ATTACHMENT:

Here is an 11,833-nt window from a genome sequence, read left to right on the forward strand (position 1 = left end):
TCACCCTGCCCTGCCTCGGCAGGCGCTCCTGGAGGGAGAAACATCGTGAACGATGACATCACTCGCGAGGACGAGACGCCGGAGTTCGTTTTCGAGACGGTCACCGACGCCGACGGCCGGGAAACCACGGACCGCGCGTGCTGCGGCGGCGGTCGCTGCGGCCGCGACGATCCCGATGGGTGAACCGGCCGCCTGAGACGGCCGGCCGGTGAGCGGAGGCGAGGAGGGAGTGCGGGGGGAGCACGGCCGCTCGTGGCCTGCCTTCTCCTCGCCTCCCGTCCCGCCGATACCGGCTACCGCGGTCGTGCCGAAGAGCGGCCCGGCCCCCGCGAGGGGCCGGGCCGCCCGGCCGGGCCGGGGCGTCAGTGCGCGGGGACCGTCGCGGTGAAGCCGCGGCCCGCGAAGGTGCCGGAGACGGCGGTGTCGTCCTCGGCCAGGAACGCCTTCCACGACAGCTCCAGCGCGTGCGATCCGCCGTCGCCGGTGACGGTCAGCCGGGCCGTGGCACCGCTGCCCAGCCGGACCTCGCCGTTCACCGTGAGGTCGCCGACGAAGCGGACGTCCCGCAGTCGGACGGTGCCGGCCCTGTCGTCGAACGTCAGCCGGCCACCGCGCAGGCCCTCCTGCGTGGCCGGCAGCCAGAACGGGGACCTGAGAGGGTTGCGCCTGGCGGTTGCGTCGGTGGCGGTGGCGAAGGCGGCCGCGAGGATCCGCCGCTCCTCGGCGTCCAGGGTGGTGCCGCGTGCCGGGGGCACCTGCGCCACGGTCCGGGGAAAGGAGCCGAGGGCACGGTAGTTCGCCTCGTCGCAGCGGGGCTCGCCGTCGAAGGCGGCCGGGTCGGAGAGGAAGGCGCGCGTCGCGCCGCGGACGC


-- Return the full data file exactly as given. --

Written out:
Here is an 11,833-nt window from a genome sequence, read left to right on the forward strand (position 1 = left end):
TCACCCTGCCCTGCCTCGGCAGGCGCTCCTGGAGGGAGAAACATCGTGAACGATGACATCACTCGCGAGGACGAGACGCCGGAGTTCGTTTTCGAGACGGTCACCGACGCCGACGGCCGGGAAACCACGGACCGCGCGTGCTGCGGCGGCGGTCGCTGCGGCCGCGACGATCCCGATGGGTGAACCGGCCGCCTGAGACGGCCGGCCGGTGAGCGGAGGCGAGGAGGGAGTGCGGGGGGAGCACGGCCGCTCGTGGCCTGCCTTCTCCTCGCCTCCCGTCCCGCCGATACCGGCTACCGCGGTCGTGCCGAAGAGCGGCCCGGCCCCCGCGAGGGGCCGGGCCGCCCGGCCGGGCCGGGGCGTCAGTGCGCGGGGACCGTCGCGGTGAAGCCGCGGCCCGCGAAGGTGCCGGAGACGGCGGTGTCGTCCTCGGCCAGGAACGCCTTCCACGACAGCTCCAGCGCGTGCGATCCGCCGTCGCCGGTGACGGTCAGCCGGGCCGTGGCACCGCTGCCCAGCCGGACCTCGCCGTTCACCGTGAGGTCGCCGACGAAGCGGACGTCCCGCAGTCGGACGGTGCCGGCCCTGTCGTCGAACGTCAGCCGGCCACCGCGCAGGCCCTCCTGCGTGGCCGGCAGCCAGAACGGGGACCTGAGAGGGTTGCGCCTGGCGGTTGCGTCGGTGGCGGTGGCGAAGGCGGCCGCGAGGATCCGCCGCTCCTCGGCGTCCAGGGTGGTGCCGCGTGCCGGGGGCACCTGCGCCACGGTCCGGGGAAAGGAGCCGAGGGCACGGTAGTTCGCCTCGTCGCAGCGGGGCTCGCCGTCGAAGGCGGCCGGGTCGGAGAGGAAGGCGCGCGTCGCGCCGCGGACGC